Comparison of strategies for daily surveillance of international travellers quarantined in Vanuatu, October–December 2020

Using SMS for COVID-19 quarantine monitoring in Vanuatu

Authors

  • Caroline van Gemert Vanuatu Health Program, Port Vila, Vanuatu; Melbourne School of Population and Global Health, The University of Melbourne, Melbourne, Victoria, Australia; Burnet Institute, Melbourne, Victoria, Australia
  • Wendy Williams Vanuatu Ministry of Health, Port Vila, Vanuatu
  • Joanne Mariasua Vanuatu Ministry of Health, Port Vila, Vanuatu
  • Debbie Fred Vanuatu Health Program, Port Vila, Vanuatu
  • Matthew Cornish Private physician, Port Vila, Vanuatu
  • Len Tarivonda Vanuatu Ministry of Health, Port Vila, Vanuatu
  • Posikai Samuel Tapo Vanuatu Ministry of Health, Port Vila, Vanuatu
  • Vincent Atua Vila Central Hospital, Port Vila, Vanuatu
  • Obed Manwo Shefa Provincial Health Service, Port Vila, Vanuatu
  • Philippe Guyant World Health Organization Country Liaison Office in Vanuatu, Port Vila, Vanuatu
  • Lola Iavro Vanuatu Ministry of Health, Port Vila, Vanuatu
  • Geoff Clark Vanuatu Health Program, Port Vila, Vanuatu

DOI:

https://doi.org/10.5365/wpsar.2022.13.2.918

Abstract

Objective: To prevent importation of coronavirus disease 2019 (COVID-19) to Vanuatu, since March 2020, all travellers to the country have been required to complete a 14-day quarantine in a government-designated facility. A short message service (SMS, or “text message”) system was developed to collect information on symptoms of COVID-19 among travellers in quarantine. A trial within a cohort study was conducted among travellers arriving to Vanuatu by air from 27 October to 7 December 2020 to assess SMS acceptability, efficiency and utility and whether SMS-based health monitoring was as effective as in-person monitoring in identifying people with COVID-19 symptoms.

Methods: Control group participants received standard monitoring (daily in-person visits) and participants in the intervention group received a daily SMS text requesting a response coded for symptom development. Differences between the two groups were determined using chi-squared tests.

Results: Of the 495 eligible travellers, 423 participated; 170 were allocated to the control group and 253 to the intervention group. At least one return SMS text was received from 50% (107/212) of participants who were confirmed to have received an SMS text. Less than 2% (4/253) of the intervention group and 0% of the control group reported symptoms.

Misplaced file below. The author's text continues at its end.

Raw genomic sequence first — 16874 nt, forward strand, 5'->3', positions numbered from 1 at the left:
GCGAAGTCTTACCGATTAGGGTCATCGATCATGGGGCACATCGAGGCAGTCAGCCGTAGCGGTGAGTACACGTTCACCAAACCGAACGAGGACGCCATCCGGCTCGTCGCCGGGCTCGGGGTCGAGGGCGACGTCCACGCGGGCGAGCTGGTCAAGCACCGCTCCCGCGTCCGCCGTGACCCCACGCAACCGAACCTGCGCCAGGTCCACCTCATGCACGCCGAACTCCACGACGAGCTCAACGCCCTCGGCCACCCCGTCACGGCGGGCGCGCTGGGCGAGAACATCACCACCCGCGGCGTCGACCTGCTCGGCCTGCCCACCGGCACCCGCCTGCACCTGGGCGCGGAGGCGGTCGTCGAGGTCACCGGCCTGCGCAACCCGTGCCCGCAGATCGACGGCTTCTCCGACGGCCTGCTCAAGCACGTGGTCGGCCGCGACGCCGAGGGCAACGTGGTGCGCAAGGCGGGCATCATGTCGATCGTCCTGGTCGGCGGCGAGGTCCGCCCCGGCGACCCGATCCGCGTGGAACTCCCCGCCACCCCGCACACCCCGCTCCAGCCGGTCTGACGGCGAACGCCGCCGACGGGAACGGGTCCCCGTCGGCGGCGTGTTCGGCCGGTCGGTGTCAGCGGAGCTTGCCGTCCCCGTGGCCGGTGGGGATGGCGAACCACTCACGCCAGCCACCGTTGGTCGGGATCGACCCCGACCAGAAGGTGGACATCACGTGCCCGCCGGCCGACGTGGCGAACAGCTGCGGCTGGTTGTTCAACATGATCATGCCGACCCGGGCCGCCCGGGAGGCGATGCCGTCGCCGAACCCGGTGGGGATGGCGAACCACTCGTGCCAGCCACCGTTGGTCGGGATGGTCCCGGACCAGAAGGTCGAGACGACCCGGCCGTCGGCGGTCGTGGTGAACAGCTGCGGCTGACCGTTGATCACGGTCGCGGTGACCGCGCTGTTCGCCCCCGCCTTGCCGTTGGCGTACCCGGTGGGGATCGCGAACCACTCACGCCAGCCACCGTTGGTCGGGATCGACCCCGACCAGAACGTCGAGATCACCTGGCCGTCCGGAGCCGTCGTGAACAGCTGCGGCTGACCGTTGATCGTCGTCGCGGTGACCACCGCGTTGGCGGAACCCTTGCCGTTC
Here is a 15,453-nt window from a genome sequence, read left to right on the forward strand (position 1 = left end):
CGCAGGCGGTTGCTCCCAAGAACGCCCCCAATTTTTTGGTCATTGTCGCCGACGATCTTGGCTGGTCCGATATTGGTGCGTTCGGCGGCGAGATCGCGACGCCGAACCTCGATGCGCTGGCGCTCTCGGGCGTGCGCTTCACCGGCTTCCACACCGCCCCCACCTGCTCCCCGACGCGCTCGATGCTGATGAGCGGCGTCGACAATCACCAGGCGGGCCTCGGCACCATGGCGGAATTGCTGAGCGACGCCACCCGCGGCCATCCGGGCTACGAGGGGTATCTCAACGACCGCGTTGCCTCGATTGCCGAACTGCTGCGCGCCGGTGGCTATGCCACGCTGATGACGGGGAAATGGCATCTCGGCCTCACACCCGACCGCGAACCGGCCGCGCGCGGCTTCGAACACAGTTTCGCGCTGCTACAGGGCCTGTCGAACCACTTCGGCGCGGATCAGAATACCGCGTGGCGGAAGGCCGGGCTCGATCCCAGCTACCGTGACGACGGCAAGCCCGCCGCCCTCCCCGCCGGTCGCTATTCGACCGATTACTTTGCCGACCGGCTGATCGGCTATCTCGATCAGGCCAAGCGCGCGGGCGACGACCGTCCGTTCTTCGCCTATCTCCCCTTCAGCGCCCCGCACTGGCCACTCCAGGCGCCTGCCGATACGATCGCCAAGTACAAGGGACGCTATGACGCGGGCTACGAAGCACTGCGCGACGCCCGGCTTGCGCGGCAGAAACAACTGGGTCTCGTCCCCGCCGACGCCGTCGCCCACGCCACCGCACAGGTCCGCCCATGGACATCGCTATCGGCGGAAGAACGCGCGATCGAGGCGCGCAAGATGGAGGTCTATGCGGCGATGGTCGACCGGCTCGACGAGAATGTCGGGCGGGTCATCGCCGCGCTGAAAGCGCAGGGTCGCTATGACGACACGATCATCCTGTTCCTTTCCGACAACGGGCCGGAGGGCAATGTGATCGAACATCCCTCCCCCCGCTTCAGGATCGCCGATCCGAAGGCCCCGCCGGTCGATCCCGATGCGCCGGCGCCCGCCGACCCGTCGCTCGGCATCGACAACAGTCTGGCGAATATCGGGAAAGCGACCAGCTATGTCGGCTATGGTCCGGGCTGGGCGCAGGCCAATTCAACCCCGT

Discussion: The SMS intervention had a high level of acceptability. SMS is a useful tool to monitor symptom development among people in quarantine and for broader public health programmes that require follow up.

Author Biography

Caroline van Gemert, Vanuatu Health Program, Port Vila, Vanuatu; Melbourne School of Population and Global Health, The University of Melbourne, Melbourne, Victoria, Australia; Burnet Institute, Melbourne, Victoria, Australia

My expertise is in infectious disease epidemiology and surveillance, with a focus on emerging infectious diseases, sexually transmitted infections and viral hepatitis in Australia and in Pacific Island Countries and Territories. I am currently employed as an epidemiologist at the Vanuatu Health Program, funded by the Australian Government Department of Foreign Affairs and Trade. My role is to provide technical advice to the Vanuatu Ministry of Health related to COVID-19. I also hold a position as a NHMRC Early Career Research Fellow at the Melbourne School of Global and Population Health at the University of Melbourne, with research interests in the elimination of mother-to-child transmission of HIV, syphilis, and HBV in the Pacific region. Prior to this, I spent ten years at the Burnet Institute focusing on infectious diseases surveillance in Australia and in resource-poor setting with a focus on marginalised and hard-to-reach populations. I finished my PhD in 2018; my PhD explored opportunities to improve hepatitis B surveillance in Australia. I have been involved in several research projects in Asia and the Pacific, including in Laos, Papua New Guinea, Samoa and Vanuatu. I have conducted several research consultancies for UN agencies, international NGOs and national and state level health departments.

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Published

01-07-2022

How to Cite

van Gemert, C., Williams, W., Mariasua, J., Fred, D., Cornish, M., Tarivonda, L., Tapo, P. S., Atua, V., Manwo, O., Guyant, P., Iavro, L., & Clark, G. (2022). Comparison of strategies for daily surveillance of international travellers quarantined in Vanuatu, October–December 2020: Using SMS for COVID-19 quarantine monitoring in Vanuatu. Western Pacific Surveillance and Response, 13(2), 7. https://doi.org/10.5365/wpsar.2022.13.2.918

Issue

Section

COVID-19: Original Research